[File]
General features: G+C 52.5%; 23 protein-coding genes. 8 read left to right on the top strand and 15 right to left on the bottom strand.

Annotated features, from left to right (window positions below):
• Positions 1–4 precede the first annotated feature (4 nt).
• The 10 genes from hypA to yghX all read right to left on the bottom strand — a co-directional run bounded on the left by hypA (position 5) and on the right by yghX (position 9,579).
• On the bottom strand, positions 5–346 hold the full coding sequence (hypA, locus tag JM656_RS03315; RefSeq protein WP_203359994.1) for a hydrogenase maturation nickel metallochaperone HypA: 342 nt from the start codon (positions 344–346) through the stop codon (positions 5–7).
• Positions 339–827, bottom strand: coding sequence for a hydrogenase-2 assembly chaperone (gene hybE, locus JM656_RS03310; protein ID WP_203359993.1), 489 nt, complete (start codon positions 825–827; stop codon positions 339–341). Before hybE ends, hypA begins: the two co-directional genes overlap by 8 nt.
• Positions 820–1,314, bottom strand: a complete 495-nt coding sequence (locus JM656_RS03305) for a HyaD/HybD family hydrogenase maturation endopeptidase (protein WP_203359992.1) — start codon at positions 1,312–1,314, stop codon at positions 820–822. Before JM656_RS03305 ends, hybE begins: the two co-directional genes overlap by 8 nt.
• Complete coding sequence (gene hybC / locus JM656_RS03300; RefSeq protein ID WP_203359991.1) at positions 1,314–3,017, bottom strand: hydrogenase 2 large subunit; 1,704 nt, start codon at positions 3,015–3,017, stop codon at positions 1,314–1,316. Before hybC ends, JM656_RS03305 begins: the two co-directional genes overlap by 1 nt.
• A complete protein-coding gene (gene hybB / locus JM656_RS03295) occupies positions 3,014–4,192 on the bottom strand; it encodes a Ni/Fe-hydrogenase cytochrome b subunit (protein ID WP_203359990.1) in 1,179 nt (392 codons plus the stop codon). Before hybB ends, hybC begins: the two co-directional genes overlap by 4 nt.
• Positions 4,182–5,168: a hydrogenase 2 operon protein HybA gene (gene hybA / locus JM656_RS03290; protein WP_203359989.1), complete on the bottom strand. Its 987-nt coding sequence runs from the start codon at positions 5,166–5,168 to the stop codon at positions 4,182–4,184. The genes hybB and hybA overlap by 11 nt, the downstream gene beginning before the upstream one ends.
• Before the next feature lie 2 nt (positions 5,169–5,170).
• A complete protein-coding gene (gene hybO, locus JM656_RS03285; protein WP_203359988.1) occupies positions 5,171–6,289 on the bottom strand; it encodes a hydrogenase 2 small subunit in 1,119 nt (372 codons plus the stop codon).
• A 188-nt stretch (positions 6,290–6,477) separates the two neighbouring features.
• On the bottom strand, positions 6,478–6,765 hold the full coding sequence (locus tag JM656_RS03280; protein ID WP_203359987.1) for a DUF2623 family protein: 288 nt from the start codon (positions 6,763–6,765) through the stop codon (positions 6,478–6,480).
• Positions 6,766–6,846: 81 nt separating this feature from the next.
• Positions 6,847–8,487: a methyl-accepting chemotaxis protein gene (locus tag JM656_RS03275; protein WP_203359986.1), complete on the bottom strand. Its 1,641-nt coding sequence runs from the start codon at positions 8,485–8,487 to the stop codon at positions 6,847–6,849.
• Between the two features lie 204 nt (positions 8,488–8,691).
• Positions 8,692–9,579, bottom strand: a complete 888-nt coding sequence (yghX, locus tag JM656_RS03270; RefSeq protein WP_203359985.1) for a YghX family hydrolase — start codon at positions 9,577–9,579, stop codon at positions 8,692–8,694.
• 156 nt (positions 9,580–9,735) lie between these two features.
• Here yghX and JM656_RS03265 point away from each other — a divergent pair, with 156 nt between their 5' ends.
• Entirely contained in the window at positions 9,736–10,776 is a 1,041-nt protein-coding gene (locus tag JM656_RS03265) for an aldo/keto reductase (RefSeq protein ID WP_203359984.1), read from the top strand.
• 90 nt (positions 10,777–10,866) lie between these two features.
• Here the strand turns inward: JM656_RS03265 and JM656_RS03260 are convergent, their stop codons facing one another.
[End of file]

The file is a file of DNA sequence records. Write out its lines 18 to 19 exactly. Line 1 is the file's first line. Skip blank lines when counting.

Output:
• Positions 8,692–9,579, bottom strand: a complete 888-nt coding sequence (yghX, locus tag JM656_RS03270; RefSeq protein WP_203359985.1) for a YghX family hydrolase — start codon at positions 9,577–9,579, stop codon at positions 8,692–8,694.
• 156 nt (positions 9,580–9,735) lie between these two features.